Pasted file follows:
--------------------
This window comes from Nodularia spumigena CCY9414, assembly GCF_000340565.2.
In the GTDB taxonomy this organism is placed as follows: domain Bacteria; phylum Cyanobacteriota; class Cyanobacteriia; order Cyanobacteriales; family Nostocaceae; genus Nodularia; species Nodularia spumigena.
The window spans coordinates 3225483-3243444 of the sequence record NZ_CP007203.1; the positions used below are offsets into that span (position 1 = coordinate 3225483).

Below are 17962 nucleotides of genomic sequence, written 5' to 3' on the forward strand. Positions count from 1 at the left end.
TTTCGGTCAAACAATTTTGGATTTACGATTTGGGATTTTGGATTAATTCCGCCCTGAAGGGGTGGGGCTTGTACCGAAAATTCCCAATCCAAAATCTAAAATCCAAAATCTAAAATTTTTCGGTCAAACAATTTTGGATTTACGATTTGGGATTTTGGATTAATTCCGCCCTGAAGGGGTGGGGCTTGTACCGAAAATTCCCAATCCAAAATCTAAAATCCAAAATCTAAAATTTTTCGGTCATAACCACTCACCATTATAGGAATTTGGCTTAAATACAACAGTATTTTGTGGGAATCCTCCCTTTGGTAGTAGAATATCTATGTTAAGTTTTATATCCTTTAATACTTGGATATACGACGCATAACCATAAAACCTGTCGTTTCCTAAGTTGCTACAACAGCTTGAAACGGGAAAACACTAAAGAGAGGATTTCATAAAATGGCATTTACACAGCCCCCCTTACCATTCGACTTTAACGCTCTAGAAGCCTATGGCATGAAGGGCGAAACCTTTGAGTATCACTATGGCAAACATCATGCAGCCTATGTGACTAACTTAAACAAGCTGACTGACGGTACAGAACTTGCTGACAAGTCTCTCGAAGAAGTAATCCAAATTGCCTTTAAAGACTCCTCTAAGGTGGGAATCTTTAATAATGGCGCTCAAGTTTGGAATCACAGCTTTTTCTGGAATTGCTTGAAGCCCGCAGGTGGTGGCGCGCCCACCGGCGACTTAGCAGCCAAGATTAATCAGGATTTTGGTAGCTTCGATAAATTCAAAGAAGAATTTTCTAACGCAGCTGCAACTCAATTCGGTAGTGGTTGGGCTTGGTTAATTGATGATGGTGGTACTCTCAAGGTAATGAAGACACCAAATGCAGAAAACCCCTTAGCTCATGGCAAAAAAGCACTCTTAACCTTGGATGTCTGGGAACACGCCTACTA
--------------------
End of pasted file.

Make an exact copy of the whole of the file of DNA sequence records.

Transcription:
This window comes from Nodularia spumigena CCY9414, assembly GCF_000340565.2.
In the GTDB taxonomy this organism is placed as follows: domain Bacteria; phylum Cyanobacteriota; class Cyanobacteriia; order Cyanobacteriales; family Nostocaceae; genus Nodularia; species Nodularia spumigena.
The window spans coordinates 3225483-3243444 of the sequence record NZ_CP007203.1; the positions used below are offsets into that span (position 1 = coordinate 3225483).

Below are 17962 nucleotides of genomic sequence, written 5' to 3' on the forward strand. Positions count from 1 at the left end.
TTTCGGTCAAACAATTTTGGATTTACGATTTGGGATTTTGGATTAATTCCGCCCTGAAGGGGTGGGGCTTGTACCGAAAATTCCCAATCCAAAATCTAAAATCCAAAATCTAAAATTTTTCGGTCAAACAATTTTGGATTTACGATTTGGGATTTTGGATTAATTCCGCCCTGAAGGGGTGGGGCTTGTACCGAAAATTCCCAATCCAAAATCTAAAATCCAAAATCTAAAATTTTTCGGTCATAACCACTCACCATTATAGGAATTTGGCTTAAATACAACAGTATTTTGTGGGAATCCTCCCTTTGGTAGTAGAATATCTATGTTAAGTTTTATATCCTTTAATACTTGGATATACGACGCATAACCATAAAACCTGTCGTTTCCTAAGTTGCTACAACAGCTTGAAACGGGAAAACACTAAAGAGAGGATTTCATAAAATGGCATTTACACAGCCCCCCTTACCATTCGACTTTAACGCTCTAGAAGCCTATGGCATGAAGGGCGAAACCTTTGAGTATCACTATGGCAAACATCATGCAGCCTATGTGACTAACTTAAACAAGCTGACTGACGGTACAGAACTTGCTGACAAGTCTCTCGAAGAAGTAATCCAAATTGCCTTTAAAGACTCCTCTAAGGTGGGAATCTTTAATAATGGCGCTCAAGTTTGGAATCACAGCTTTTTCTGGAATTGCTTGAAGCCCGCAGGTGGTGGCGCGCCCACCGGCGACTTAGCAGCCAAGATTAATCAGGATTTTGGTAGCTTCGATAAATTCAAAGAAGAATTTTCTAACGCAGCTGCAACTCAATTCGGTAGTGGTTGGGCTTGGTTAATTGATGATGGTGGTACTCTCAAGGTAATGAAGACACCAAATGCAGAAAACCCCTTAGCTCATGGCAAAAAAGCACTCTTAACCTTGGATGTCTGGGAACACGCCTACTA